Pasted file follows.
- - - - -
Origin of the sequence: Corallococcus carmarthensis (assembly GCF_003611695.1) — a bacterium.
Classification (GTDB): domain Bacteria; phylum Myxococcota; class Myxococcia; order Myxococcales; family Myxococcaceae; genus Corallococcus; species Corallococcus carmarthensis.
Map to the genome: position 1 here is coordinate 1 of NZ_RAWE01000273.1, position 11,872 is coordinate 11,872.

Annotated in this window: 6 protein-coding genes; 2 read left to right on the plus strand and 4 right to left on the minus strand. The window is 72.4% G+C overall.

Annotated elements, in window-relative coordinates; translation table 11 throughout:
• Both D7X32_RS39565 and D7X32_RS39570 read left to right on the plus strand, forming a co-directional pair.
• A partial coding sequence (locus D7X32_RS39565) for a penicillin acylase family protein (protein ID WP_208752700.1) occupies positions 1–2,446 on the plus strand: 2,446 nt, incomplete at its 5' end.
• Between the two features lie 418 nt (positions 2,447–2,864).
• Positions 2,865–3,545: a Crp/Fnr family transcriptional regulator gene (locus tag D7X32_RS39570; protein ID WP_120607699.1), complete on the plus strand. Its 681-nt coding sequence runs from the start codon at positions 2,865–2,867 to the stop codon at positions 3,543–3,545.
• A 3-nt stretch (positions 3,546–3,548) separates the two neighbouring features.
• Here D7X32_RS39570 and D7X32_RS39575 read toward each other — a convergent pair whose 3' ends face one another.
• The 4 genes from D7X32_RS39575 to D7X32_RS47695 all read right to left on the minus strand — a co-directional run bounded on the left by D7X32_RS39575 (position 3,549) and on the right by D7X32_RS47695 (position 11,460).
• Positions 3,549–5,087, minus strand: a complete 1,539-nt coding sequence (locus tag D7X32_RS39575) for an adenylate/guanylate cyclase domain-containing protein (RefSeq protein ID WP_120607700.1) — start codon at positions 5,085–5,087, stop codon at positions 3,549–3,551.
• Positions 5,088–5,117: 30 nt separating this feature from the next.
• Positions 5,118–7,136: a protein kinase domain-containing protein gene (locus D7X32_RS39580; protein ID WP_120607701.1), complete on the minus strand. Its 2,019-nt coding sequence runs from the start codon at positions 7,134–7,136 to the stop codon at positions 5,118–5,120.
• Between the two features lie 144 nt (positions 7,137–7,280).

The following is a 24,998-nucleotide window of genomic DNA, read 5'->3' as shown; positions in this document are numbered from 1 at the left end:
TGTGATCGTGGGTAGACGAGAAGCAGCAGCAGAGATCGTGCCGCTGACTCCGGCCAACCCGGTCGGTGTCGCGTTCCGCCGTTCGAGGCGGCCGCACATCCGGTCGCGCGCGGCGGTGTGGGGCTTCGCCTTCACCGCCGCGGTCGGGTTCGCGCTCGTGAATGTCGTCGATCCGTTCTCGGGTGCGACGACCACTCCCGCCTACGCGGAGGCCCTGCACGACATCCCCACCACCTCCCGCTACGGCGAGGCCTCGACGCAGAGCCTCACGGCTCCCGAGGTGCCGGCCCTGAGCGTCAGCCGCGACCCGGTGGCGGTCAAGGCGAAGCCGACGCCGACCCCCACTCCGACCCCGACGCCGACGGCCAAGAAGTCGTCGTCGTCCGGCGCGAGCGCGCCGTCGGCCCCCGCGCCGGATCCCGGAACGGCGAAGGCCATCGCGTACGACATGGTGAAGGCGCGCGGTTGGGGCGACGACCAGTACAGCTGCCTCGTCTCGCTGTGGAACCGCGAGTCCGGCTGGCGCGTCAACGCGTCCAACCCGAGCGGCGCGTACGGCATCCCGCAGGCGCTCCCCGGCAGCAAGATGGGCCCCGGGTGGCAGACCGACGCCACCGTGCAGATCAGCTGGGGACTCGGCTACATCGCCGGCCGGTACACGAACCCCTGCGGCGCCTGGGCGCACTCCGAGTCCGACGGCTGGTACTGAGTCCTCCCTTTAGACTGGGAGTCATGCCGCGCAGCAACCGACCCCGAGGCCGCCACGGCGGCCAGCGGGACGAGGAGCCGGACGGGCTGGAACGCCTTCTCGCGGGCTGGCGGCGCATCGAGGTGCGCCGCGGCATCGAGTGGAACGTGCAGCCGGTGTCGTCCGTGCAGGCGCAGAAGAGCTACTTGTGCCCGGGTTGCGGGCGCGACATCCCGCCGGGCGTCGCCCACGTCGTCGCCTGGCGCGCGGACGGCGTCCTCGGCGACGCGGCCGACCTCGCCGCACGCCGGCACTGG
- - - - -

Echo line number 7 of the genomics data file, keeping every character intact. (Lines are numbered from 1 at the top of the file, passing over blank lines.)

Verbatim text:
• A partial coding sequence (locus D7X32_RS39565) for a penicillin acylase family protein (protein ID WP_208752700.1) occupies positions 1–2,446 on the plus strand: 2,446 nt, incomplete at its 5' end.